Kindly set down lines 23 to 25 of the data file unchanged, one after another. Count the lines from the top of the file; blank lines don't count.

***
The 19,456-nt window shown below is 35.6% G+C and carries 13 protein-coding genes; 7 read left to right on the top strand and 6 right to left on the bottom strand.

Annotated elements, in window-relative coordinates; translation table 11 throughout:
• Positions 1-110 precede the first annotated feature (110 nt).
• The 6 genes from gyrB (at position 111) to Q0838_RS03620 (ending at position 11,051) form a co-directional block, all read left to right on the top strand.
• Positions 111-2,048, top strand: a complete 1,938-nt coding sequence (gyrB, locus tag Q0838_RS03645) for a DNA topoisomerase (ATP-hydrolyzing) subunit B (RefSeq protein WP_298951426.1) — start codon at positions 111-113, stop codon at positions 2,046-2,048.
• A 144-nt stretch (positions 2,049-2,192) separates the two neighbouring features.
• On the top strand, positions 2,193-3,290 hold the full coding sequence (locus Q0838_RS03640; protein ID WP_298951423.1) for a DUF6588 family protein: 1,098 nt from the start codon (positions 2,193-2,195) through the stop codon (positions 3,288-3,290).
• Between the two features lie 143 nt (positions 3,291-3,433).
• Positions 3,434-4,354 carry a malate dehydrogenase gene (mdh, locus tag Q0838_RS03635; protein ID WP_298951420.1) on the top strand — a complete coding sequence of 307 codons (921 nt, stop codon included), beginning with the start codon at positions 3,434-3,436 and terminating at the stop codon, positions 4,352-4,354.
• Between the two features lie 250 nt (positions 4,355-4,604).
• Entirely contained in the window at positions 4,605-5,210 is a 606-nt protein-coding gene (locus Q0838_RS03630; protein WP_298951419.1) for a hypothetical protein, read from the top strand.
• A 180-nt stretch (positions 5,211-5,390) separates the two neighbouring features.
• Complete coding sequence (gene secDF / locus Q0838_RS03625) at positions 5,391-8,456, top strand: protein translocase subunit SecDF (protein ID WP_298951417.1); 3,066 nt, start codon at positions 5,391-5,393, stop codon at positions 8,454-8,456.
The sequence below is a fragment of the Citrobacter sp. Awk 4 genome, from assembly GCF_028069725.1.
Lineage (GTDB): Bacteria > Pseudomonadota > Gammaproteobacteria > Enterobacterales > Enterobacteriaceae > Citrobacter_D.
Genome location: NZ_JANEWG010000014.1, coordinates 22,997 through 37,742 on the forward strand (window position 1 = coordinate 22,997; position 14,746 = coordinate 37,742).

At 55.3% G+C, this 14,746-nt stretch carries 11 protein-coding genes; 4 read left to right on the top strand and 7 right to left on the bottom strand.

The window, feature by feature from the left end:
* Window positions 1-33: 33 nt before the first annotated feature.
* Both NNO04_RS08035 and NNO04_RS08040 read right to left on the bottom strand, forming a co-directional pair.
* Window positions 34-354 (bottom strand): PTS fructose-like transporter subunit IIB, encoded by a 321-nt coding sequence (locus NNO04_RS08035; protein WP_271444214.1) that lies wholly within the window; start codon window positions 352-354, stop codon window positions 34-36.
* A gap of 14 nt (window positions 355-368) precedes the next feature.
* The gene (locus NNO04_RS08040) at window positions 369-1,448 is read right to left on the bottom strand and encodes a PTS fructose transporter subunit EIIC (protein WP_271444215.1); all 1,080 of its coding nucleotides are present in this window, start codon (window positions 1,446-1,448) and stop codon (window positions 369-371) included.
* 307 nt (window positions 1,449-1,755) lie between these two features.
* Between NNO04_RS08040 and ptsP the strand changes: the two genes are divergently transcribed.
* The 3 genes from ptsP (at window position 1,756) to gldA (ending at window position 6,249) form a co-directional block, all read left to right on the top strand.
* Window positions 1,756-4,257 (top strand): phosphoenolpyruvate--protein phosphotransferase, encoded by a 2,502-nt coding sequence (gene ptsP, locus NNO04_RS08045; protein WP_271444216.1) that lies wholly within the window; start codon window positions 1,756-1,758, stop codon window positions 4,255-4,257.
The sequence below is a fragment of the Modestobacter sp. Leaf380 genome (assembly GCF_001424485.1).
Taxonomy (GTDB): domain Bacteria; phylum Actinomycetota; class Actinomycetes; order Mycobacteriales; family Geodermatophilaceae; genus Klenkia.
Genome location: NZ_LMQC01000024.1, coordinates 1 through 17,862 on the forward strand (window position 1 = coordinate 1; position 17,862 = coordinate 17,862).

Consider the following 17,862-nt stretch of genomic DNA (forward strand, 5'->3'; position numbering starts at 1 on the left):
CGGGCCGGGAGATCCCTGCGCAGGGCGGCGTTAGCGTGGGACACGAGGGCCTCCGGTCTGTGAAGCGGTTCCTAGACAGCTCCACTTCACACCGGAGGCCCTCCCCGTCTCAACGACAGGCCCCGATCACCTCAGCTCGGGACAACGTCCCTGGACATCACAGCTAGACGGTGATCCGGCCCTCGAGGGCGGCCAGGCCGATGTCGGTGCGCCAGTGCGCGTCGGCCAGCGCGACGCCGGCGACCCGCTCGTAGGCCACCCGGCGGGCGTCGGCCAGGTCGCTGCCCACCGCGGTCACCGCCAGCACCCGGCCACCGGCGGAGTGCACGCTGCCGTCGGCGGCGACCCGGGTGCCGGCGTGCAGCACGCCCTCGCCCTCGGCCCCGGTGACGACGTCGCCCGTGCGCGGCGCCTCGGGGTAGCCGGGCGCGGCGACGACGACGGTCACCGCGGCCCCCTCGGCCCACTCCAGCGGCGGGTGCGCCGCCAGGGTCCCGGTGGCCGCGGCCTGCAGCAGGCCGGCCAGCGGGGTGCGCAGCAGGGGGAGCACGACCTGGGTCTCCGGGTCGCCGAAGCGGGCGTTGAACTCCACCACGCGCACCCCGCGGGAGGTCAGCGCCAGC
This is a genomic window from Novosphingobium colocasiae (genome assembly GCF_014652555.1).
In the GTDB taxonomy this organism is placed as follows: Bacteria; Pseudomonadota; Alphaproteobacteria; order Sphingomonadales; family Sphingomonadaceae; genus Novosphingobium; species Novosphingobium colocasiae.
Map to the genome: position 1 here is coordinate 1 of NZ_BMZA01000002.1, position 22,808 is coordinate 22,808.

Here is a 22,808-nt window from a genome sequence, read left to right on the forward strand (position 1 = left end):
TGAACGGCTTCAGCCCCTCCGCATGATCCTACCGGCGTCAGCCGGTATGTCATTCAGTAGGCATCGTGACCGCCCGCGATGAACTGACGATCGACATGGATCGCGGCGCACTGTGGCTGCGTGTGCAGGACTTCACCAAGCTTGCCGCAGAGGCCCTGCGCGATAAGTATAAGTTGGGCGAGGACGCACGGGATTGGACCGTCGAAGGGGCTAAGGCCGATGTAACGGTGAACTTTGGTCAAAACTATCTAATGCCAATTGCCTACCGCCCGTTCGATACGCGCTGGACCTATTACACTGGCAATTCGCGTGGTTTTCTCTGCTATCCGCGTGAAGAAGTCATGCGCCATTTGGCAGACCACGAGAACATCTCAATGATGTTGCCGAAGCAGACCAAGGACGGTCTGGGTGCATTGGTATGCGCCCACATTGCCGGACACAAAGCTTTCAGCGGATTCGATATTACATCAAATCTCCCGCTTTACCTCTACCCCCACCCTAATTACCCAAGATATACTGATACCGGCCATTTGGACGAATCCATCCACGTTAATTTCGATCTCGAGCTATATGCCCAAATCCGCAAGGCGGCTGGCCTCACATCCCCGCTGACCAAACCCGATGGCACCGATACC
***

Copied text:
* The gene (locus NNO04_RS08040) at window positions 369-1,448 is read right to left on the bottom strand and encodes a PTS fructose transporter subunit EIIC (protein WP_271444215.1); all 1,080 of its coding nucleotides are present in this window, start codon (window positions 1,446-1,448) and stop codon (window positions 369-371) included.
* 307 nt (window positions 1,449-1,755) lie between these two features.
* Between NNO04_RS08040 and ptsP the strand changes: the two genes are divergently transcribed.